Acta Phys. -Chim. Sin. ›› 2018, Vol. 34 ›› Issue (5): 503-513.doi: 10.3866/PKU.WHXB201709252

Special Issue: Special issue for Chemical Concepts from Density Functional Theory

• ARTICLE • Previous Articles     Next Articles

Revealing Molecular Electronic Structure via Analysis of Valence Electron Density

Tian LU*(),Qinxue CHEN   

  • Received:2017-08-31 Published:2018-01-24
  • Contact: Tian LU E-mail:sobereva@sina.com

Abstract:

Numerous real space functions have been purposed so far for unveiling chemically interesting molecular electronic structure characteristics, such as chemical bonds, lone pairs, and multicenter electronic conjugations. Among these analysis methods, electron localization function (ELF), Laplacian of electron density (∇2ρ), and deformation density (ρdef) were widely employed in practical research work. It is well known that the analysis of total molecular electron density is not sufficient for revealing much information about the molecular electronic structure like the above-mentioned methods. However, in this work, using several instances and by comparing with the ELF, ∇2ρ, and ρdef values, we show that it is possible to explore molecular electronic structure characteristics if one solely focuses on investigating the valence electron density distribution. It is found that for most cases, analysis of the very simple valence electron density conveys analogous information as ELF, ∇2ρ and ρdef analyses, with additional advantage of reduced computational complexity. We hope that this work will bring chemists' attention to the high importance of valence electron density, which has been largely ignored for a long time. It should also be noticed that the valence electron density analysis is not free from drawbacks, and when this method is unable to provide an informative picture, one has to use other analysis methods.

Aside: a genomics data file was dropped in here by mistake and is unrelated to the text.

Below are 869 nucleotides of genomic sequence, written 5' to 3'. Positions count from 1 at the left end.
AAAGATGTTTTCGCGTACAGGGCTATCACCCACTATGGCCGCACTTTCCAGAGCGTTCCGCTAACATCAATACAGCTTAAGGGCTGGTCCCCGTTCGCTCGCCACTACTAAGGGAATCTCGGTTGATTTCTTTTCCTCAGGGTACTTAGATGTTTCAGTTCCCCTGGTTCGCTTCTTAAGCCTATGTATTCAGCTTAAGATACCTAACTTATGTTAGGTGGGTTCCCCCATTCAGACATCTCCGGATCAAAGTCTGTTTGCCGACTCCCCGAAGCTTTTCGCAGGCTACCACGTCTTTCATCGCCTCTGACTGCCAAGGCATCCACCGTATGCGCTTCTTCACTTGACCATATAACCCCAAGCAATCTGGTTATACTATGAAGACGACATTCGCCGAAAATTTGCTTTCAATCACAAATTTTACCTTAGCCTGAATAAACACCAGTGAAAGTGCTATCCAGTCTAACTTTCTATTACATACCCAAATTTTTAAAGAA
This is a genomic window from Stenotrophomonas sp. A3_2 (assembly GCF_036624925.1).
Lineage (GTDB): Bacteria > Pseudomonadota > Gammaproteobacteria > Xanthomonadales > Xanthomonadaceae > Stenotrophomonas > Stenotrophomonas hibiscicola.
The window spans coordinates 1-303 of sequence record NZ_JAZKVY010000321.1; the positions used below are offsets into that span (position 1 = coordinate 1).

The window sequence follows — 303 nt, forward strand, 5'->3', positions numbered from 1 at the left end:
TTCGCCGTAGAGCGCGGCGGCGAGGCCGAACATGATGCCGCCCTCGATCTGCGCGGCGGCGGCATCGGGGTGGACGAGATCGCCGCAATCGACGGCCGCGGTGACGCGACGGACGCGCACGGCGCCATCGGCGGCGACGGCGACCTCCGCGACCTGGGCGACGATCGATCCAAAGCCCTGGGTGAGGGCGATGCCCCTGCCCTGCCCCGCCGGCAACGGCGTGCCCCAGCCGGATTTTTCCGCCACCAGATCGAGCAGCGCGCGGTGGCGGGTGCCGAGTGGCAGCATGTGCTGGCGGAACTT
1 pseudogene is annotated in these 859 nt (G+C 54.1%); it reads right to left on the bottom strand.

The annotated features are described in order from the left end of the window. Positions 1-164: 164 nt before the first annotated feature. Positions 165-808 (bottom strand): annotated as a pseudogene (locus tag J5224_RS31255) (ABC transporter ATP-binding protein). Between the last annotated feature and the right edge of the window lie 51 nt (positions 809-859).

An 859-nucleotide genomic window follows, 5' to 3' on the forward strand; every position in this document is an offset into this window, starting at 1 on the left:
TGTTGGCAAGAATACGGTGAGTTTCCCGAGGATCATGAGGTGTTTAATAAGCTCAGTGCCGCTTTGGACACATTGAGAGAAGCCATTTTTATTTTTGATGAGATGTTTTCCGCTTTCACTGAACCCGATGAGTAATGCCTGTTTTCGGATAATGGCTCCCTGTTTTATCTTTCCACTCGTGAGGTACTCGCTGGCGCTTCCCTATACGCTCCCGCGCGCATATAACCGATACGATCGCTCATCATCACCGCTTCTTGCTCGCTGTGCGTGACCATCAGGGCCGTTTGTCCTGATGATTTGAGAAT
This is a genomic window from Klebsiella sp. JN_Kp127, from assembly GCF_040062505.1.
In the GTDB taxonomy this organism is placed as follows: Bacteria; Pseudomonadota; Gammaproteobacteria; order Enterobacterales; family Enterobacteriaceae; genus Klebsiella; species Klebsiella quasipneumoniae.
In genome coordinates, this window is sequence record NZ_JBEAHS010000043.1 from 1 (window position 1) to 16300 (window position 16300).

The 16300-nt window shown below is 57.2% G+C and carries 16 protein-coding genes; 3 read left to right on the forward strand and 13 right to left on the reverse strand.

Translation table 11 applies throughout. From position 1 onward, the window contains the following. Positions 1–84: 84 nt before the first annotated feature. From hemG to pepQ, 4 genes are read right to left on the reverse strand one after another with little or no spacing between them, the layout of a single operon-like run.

Key words: Electron density, Wavefunction analysis, Chemical bond, Electron localization Function, Atoms in molecules, Density functional theory, Laplacian of electron density, Deformation density

MSC2000: 

  • O641